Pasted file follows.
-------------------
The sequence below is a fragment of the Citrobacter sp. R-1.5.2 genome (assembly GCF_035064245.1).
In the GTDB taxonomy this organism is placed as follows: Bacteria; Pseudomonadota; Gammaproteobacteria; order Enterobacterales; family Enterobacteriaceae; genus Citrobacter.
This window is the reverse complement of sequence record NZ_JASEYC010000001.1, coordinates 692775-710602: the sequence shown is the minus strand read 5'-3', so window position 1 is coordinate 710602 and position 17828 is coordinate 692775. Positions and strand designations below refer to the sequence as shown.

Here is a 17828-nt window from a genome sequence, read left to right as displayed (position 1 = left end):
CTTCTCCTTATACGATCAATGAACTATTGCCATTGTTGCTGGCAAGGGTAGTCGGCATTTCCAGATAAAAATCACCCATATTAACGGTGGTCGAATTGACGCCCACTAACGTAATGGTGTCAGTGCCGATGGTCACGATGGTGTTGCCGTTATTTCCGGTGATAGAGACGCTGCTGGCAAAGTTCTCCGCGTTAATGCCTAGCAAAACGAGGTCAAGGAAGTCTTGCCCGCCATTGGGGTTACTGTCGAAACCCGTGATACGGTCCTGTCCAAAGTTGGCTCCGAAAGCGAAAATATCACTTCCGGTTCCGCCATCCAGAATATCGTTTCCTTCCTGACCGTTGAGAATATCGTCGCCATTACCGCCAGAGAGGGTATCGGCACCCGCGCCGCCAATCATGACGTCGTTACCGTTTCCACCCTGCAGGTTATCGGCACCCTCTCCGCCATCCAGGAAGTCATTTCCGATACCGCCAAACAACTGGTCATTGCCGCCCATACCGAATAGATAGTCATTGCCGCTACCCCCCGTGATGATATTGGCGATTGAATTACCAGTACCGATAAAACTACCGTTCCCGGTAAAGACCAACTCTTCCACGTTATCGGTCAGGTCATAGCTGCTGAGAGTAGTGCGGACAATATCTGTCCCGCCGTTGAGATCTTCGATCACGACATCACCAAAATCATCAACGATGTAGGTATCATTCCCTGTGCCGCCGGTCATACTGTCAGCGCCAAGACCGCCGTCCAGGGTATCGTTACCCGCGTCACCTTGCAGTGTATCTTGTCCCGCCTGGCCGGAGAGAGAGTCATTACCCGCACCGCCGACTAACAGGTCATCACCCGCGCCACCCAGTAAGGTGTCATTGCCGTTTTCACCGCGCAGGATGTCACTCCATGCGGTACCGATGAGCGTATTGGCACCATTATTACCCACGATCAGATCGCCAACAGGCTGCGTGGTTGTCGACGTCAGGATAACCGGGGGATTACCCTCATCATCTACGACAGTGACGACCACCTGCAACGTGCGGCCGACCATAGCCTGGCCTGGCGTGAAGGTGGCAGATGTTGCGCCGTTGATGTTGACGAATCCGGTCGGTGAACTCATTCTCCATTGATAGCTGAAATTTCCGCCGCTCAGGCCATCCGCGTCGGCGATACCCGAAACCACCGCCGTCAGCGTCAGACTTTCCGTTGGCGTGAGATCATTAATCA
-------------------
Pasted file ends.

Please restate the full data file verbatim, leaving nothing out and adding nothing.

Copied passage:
The sequence below is a fragment of the Citrobacter sp. R-1.5.2 genome (assembly GCF_035064245.1).
In the GTDB taxonomy this organism is placed as follows: Bacteria; Pseudomonadota; Gammaproteobacteria; order Enterobacterales; family Enterobacteriaceae; genus Citrobacter.
This window is the reverse complement of sequence record NZ_JASEYC010000001.1, coordinates 692775-710602: the sequence shown is the minus strand read 5'-3', so window position 1 is coordinate 710602 and position 17828 is coordinate 692775. Positions and strand designations below refer to the sequence as shown.

Here is a 17828-nt window from a genome sequence, read left to right as displayed (position 1 = left end):
CTTCTCCTTATACGATCAATGAACTATTGCCATTGTTGCTGGCAAGGGTAGTCGGCATTTCCAGATAAAAATCACCCATATTAACGGTGGTCGAATTGACGCCCACTAACGTAATGGTGTCAGTGCCGATGGTCACGATGGTGTTGCCGTTATTTCCGGTGATAGAGACGCTGCTGGCAAAGTTCTCCGCGTTAATGCCTAGCAAAACGAGGTCAAGGAAGTCTTGCCCGCCATTGGGGTTACTGTCGAAACCCGTGATACGGTCCTGTCCAAAGTTGGCTCCGAAAGCGAAAATATCACTTCCGGTTCCGCCATCCAGAATATCGTTTCCTTCCTGACCGTTGAGAATATCGTCGCCATTACCGCCAGAGAGGGTATCGGCACCCGCGCCGCCAATCATGACGTCGTTACCGTTTCCACCCTGCAGGTTATCGGCACCCTCTCCGCCATCCAGGAAGTCATTTCCGATACCGCCAAACAACTGGTCATTGCCGCCCATACCGAATAGATAGTCATTGCCGCTACCCCCCGTGATGATATTGGCGATTGAATTACCAGTACCGATAAAACTACCGTTCCCGGTAAAGACCAACTCTTCCACGTTATCGGTCAGGTCATAGCTGCTGAGAGTAGTGCGGACAATATCTGTCCCGCCGTTGAGATCTTCGATCACGACATCACCAAAATCATCAACGATGTAGGTATCATTCCCTGTGCCGCCGGTCATACTGTCAGCGCCAAGACCGCCGTCCAGGGTATCGTTACCCGCGTCACCTTGCAGTGTATCTTGTCCCGCCTGGCCGGAGAGAGAGTCATTACCCGCACCGCCGACTAACAGGTCATCACCCGCGCCACCCAGTAAGGTGTCATTGCCGTTTTCACCGCGCAGGATGTCACTCCATGCGGTACCGATGAGCGTATTGGCACCATTATTACCCACGATCAGATCGCCAACAGGCTGCGTGGTTGTCGACGTCAGGATAACCGGGGGATTACCCTCATCATCTACGACAGTGACGACCACCTGCAACGTGCGGCCGACCATAGCCTGGCCTGGCGTGAAGGTGGCAGATGTTGCGCCGTTGATGTTGACGAATCCGGTCGGTGAACTCATTCTCCATTGATAGCTGAAATTTCCGCCGCTCAGGCCATCCGCGTCGGCGATACCCGAAACCACCGCCGTCAGCGTCAGACTTTCCGTTGGCGTGAGATCATTAATCA